But, it seems, not even the 116-year-old retail darling is immune from worries in the broader industry. After failing to find financiers, company executives announced this week that they were calling off efforts to go private — at least for now.
Seattle-based Nordstrom said it “intends to continue its efforts … after the conclusion of the holiday season.”
Shares of the company’s stock tumbled more than 5 percent following the announcement Monday — to its lowest point in more than a year — before recovering about half that Tuesday. Other department store stocks also took a hit, including Dillard’s (down about 3 percent) and Macy’s (down 2 percent).
“Investors are finally starting to understand the risks associated with this sector,” said Howard Davidowitz, chairman of retail consulting and investment banking firm Davidowitz & Associates. “They’re realizing that financing another loony private-equity deal with billions in debt is a terrible idea.”
Toys R Us, the Limited and David’s Bridal are among more than a dozen high-profile private-equity-backed retailers to file for bankruptcy this year, raising questions about the long-term impact of debt-heavy arrangements.
Members of the Nordstrom family — who together own 31 percent of the company — announced this summer that they were looking to buy the remainder of the company and take it private. The news sent Nordstrom’s stock soaring 17 percent.
But in the months since, the family was reported to have faced challenges in financing a takeover of the $7 billion company, with lenders demanding interest rates as high as 12 percent, according to the New York Post.
For Nordstrom, analysts said the motivations for going private are twofold. First, a sale would allow members of the fourth-generation Nordstrom family to cash out if they were interested. Secondly, it would free the retailer from Wall Street’s expectations for short-term financial results. The company has roughly 350 stores around the country and is run by family members, including company co-presidents Blake, Pete and Erik Nordstrom.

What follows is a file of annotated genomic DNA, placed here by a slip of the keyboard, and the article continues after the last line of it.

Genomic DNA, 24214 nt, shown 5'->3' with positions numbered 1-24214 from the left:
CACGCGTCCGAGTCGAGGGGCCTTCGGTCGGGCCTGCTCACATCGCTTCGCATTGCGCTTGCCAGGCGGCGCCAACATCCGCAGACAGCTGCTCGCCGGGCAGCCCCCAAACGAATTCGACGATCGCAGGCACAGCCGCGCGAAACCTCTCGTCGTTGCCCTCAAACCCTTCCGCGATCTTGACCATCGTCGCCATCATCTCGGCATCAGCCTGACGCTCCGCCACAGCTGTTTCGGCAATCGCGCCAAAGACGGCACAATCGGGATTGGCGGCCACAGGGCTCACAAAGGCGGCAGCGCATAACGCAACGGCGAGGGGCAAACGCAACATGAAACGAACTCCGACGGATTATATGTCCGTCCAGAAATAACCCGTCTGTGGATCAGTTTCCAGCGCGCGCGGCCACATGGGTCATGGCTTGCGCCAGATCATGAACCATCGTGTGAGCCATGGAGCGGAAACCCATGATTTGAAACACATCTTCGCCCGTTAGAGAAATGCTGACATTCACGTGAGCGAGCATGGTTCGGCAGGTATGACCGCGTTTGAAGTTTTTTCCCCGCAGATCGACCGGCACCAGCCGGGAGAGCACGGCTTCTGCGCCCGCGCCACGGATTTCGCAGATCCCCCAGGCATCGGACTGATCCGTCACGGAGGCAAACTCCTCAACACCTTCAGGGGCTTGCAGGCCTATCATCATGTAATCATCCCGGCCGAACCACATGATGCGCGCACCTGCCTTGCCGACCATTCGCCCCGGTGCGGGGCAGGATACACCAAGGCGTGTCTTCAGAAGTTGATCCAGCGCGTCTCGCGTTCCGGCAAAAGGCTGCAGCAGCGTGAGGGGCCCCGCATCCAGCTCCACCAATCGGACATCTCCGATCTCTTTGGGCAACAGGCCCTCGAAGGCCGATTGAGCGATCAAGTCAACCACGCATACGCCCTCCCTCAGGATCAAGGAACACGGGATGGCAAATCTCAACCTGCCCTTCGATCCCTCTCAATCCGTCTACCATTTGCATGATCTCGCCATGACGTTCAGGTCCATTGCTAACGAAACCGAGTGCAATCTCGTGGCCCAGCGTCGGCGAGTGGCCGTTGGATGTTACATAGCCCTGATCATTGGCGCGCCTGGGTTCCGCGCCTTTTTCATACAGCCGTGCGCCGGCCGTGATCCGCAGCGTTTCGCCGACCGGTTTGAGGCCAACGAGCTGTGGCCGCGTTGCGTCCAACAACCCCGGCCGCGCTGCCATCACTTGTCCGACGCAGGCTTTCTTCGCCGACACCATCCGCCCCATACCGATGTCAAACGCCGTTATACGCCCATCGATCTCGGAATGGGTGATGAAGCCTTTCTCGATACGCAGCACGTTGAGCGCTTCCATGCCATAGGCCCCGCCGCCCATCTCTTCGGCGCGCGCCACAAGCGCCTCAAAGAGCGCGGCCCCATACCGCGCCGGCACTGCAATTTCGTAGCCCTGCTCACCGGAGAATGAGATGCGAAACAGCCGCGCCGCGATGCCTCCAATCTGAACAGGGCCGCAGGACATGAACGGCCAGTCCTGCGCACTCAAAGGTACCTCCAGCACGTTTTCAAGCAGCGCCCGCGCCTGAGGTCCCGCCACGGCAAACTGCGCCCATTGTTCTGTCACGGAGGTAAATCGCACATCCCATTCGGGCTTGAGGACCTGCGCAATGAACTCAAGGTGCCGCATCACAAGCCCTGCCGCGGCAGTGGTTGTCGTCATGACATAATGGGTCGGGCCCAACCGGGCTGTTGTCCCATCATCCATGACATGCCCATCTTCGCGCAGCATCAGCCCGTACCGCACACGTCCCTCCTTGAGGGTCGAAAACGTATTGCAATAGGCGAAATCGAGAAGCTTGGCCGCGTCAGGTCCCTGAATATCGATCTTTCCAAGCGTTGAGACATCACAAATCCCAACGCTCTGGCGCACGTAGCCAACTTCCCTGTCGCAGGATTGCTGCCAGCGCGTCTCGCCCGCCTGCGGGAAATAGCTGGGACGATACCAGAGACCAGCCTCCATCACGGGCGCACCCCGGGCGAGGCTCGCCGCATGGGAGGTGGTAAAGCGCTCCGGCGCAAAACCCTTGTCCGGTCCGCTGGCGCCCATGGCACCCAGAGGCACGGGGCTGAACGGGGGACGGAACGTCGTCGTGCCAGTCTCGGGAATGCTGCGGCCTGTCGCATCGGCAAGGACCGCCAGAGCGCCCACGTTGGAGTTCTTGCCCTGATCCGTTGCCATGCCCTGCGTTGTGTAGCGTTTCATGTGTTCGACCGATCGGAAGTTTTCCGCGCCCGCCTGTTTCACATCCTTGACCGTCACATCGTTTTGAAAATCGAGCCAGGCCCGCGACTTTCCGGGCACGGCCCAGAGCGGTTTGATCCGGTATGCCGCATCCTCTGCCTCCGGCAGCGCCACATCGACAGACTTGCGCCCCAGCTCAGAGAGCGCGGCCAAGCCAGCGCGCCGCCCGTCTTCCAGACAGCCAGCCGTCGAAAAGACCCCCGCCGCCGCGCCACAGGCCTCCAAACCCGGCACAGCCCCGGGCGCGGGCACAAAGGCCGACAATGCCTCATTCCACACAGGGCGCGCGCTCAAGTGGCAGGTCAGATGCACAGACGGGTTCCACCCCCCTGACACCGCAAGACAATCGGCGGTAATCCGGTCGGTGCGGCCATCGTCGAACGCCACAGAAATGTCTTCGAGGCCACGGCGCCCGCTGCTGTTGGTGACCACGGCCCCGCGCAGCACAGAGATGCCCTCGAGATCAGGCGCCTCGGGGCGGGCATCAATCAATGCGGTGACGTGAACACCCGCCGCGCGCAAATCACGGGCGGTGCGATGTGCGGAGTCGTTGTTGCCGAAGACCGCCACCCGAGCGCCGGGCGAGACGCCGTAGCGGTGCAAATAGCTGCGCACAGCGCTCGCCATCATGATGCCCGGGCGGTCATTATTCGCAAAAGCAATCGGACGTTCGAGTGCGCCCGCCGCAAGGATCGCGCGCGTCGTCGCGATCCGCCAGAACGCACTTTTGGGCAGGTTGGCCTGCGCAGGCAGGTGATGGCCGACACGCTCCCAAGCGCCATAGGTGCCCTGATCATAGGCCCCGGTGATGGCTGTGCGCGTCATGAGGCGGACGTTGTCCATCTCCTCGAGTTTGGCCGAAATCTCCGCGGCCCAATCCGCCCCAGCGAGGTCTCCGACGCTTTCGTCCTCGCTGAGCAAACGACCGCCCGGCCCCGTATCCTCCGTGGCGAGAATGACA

“Not having to worry about quarterly earnings means you can take some chances and make changes without being in the public eye,” Davidowitz said. “But at the same time, taking on billions of dollars of debt at a time like this — well, that could very well put Nordstrom at risk.”
The focus now, analysts say, will be on Nordstrom’s performance in the crucial coming months.
“In the short term, this means one thing: They have to have a successful holiday season,” said Mark Cohen, director of retail studies at Columbia Business School and former chief executive of Sears Canada. “That’s crucial if their going-private strategy is going to come off the shelf again.”
More than 300 retailers have filed for bankruptcy this year as brick-and-mortar chains struggle to keep up with Americans’ changing shopping habits. Traditional department stores have fared particularly badly amid increasing competition from online retailers such as Amazon, which this year is on track to surpass Macy’s as the country’s largest seller of clothing. (Jeffrey P. Bezos, the founder and chief executive of Amazon, also owns The Washington Post.)
Nordstrom, founded in 1901 as a shoe store, has fared better than many of its competitors by building up its online and off-price businesses. It was one of the first major retailers to offer free shipping and returns on all online orders, and it has been aggressive in expanding its discount Nordstrom Rack website, which last quarter posted a 27 percent increase in sales.
And, analysts said, the chain hasn’t been afraid to experiment with new approaches: This month, for example, Nordstrom opened its first merchandise-free store, staffed with stylists, tailors, manicurists and bartenders (customers would be directed to buy outfits and accessories they like from the company’s website). The company also owns flash-sale site HauteLook and online styling company Trunk Club.
“So far, Nordstrom has been successful in almost everything they’ve done,” Davidowitz said, “but there’s no guarantee that will continue when you pile on the debt.”
He pointed to Neiman Marcus — another upscale department store chain that was on the upswing before being acquired by a private-equity firm in 2013 — as a cautionary tale. Earlier this year, the Dallas-based retailer said it was considering putting itself up for sale after more than a decade of attempting to pay down its debt. The company, which owes nearly $5 billion, has since called off plans for a sale.
“That was another company that could do no wrong,” Davidowitz said. “But look at it now.”